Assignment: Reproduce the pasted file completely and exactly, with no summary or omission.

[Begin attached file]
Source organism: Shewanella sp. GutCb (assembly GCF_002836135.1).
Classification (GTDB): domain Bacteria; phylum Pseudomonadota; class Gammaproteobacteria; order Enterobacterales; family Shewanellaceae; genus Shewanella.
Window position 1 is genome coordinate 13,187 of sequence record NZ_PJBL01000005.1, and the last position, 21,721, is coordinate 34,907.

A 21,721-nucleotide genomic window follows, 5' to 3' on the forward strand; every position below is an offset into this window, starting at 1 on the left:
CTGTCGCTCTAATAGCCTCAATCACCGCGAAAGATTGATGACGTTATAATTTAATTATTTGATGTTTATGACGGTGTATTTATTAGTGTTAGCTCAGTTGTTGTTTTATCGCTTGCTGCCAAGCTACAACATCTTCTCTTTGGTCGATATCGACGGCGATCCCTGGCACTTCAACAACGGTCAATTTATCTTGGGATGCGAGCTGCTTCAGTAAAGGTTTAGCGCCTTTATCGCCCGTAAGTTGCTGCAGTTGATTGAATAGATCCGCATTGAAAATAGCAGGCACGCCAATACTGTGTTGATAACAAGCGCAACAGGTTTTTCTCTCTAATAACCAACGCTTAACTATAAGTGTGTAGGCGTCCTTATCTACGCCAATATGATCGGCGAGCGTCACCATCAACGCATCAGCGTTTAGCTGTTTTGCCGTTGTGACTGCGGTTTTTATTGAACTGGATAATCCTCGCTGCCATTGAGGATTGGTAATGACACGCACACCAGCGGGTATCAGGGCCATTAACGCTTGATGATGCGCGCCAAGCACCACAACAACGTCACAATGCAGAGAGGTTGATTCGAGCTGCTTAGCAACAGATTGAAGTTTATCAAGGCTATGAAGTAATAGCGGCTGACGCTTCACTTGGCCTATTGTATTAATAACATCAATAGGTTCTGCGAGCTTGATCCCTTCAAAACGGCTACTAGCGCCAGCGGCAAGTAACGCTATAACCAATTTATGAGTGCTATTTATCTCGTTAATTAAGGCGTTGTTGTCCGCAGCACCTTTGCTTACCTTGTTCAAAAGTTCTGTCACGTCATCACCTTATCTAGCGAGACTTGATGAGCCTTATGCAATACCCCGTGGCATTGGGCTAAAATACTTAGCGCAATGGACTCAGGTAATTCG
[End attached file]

Source organism: Shewanella sp. GutCb (assembly GCF_002836135.1).
Classification (GTDB): domain Bacteria; phylum Pseudomonadota; class Gammaproteobacteria; order Enterobacterales; family Shewanellaceae; genus Shewanella.
Window position 1 is genome coordinate 13,187 of sequence record NZ_PJBL01000005.1, and the last position, 21,721, is coordinate 34,907.

A 21,721-nucleotide genomic window follows, 5' to 3' on the forward strand; every position below is an offset into this window, starting at 1 on the left:
CTGTCGCTCTAATAGCCTCAATCACCGCGAAAGATTGATGACGTTATAATTTAATTATTTGATGTTTATGACGGTGTATTTATTAGTGTTAGCTCAGTTGTTGTTTTATCGCTTGCTGCCAAGCTACAACATCTTCTCTTTGGTCGATATCGACGGCGATCCCTGGCACTTCAACAACGGTCAATTTATCTTGGGATGCGAGCTGCTTCAGTAAAGGTTTAGCGCCTTTATCGCCCGTAAGTTGCTGCAGTTGATTGAATAGATCCGCATTGAAAATAGCAGGCACGCCAATACTGTGTTGATAACAAGCGCAACAGGTTTTTCTCTCTAATAACCAACGCTTAACTATAAGTGTGTAGGCGTCCTTATCTACGCCAATATGATCGGCGAGCGTCACCATCAACGCATCAGCGTTTAGCTGTTTTGCCGTTGTGACTGCGGTTTTTATTGAACTGGATAATCCTCGCTGCCATTGAGGATTGGTAATGACACGCACACCAGCGGGTATCAGGGCCATTAACGCTTGATGATGCGCGCCAAGCACCACAACAACGTCACAATGCAGAGAGGTTGATTCGAGCTGCTTAGCAACAGATTGAAGTTTATCAAGGCTATGAAGTAATAGCGGCTGACGCTTCACTTGGCCTATTGTATTAATAACATCAATAGGTTCTGCGAGCTTGATCCCTTCAAAACGGCTACTAGCGCCAGCGGCAAGTAACGCTATAACCAATTTATGAGTGCTATTTATCTCGTTAATTAAGGCGTTGTTGTCCGCAGCACCTTTGCTTACCTTGTTCAAAAGTTCTGTCACGTCATCACCTTATCTAGCGAGACTTGATGAGCCTTATGCAATACCCCGTGGCATTGGGCTAAAATACTTAGCGCAATGGACTCAGGTAATTCG